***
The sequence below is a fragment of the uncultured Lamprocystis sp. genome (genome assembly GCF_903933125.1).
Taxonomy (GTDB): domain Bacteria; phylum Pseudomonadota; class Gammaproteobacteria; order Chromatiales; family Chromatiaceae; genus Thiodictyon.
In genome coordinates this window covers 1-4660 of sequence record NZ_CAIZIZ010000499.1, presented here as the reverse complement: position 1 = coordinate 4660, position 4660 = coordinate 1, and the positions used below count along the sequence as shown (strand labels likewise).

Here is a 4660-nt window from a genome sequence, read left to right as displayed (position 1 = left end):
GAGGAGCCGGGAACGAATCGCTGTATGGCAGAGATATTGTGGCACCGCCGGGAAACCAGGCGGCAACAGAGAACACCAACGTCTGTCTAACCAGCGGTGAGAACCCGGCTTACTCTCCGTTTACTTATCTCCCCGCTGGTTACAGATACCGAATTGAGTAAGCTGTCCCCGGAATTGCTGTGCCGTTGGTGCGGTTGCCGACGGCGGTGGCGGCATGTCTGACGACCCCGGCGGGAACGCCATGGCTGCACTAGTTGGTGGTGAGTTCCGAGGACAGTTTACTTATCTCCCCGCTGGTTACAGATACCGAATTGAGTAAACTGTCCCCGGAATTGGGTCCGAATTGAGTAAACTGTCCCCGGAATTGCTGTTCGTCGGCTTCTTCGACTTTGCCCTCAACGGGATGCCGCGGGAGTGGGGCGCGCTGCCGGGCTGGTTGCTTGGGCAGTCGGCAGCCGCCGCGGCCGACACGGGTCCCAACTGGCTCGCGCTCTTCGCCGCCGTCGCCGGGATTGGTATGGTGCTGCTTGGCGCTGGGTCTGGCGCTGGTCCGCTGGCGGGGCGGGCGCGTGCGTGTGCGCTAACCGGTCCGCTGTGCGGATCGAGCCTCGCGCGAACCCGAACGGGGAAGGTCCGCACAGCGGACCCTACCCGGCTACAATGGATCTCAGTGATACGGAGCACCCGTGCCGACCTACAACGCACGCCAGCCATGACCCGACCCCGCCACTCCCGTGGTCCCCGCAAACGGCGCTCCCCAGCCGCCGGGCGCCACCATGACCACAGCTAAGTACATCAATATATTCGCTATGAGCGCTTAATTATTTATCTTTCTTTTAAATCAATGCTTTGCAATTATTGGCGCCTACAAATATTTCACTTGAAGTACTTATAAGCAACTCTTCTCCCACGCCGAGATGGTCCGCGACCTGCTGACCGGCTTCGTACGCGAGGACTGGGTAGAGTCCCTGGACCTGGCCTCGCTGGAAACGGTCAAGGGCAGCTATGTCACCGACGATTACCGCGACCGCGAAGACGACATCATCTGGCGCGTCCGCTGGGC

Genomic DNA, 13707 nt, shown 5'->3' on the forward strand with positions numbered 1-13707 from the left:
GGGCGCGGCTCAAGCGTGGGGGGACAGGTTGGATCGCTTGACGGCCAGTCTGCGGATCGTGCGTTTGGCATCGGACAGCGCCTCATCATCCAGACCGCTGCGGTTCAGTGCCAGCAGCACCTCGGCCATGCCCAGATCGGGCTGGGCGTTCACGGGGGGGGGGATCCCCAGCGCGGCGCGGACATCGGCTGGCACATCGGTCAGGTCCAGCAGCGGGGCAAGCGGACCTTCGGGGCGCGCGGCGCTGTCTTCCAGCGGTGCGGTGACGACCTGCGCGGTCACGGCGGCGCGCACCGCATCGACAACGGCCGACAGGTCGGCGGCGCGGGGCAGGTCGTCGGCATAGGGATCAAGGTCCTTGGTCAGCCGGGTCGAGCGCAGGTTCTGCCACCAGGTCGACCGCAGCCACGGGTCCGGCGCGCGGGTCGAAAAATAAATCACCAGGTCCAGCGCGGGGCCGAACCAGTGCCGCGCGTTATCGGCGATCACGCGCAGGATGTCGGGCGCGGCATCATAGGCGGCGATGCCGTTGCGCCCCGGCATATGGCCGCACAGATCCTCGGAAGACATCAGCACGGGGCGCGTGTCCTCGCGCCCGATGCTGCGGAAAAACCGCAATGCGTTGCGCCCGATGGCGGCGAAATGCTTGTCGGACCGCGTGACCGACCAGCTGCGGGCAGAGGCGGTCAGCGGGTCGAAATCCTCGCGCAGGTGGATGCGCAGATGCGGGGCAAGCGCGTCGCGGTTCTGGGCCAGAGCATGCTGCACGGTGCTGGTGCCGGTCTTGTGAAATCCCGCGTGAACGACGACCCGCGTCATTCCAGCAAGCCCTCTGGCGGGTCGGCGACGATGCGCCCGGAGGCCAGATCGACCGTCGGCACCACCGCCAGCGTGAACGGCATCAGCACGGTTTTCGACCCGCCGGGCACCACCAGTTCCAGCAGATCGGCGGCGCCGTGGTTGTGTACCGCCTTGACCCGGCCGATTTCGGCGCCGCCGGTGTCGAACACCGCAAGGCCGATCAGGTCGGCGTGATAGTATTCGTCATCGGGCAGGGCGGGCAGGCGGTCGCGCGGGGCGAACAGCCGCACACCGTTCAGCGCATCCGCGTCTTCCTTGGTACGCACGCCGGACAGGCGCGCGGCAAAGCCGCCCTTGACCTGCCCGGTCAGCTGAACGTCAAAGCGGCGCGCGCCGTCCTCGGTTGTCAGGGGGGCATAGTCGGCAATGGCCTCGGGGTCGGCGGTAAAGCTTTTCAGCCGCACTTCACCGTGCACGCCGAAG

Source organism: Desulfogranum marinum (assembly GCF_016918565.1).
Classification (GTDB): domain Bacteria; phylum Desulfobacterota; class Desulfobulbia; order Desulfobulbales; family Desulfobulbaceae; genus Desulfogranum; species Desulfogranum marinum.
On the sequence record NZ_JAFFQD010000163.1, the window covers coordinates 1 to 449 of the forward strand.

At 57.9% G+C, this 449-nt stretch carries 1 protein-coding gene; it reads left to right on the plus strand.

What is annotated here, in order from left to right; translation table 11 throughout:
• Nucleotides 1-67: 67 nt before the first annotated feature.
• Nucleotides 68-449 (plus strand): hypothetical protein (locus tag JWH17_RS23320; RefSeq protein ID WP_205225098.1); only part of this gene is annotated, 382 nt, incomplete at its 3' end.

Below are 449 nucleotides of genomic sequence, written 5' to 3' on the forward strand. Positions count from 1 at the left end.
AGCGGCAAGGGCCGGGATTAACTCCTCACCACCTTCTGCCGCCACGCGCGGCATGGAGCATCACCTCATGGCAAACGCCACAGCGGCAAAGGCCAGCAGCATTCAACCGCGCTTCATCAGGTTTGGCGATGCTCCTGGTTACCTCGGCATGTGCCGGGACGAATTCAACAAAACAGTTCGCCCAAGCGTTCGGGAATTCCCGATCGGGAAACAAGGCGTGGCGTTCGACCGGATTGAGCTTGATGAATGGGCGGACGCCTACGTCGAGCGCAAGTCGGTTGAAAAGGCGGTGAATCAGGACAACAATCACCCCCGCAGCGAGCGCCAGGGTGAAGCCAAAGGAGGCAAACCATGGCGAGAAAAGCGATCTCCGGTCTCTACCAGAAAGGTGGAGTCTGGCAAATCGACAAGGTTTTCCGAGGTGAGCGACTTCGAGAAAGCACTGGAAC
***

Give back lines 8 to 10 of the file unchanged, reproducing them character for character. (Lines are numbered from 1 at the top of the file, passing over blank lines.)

Source organism: Desulfogranum marinum (assembly GCF_016918565.1).
Classification (GTDB): domain Bacteria; phylum Desulfobacterota; class Desulfobulbia; order Desulfobulbales; family Desulfobulbaceae; genus Desulfogranum; species Desulfogranum marinum.
On the sequence record NZ_JAFFQD010000163.1, the window covers coordinates 1 to 449 of the forward strand.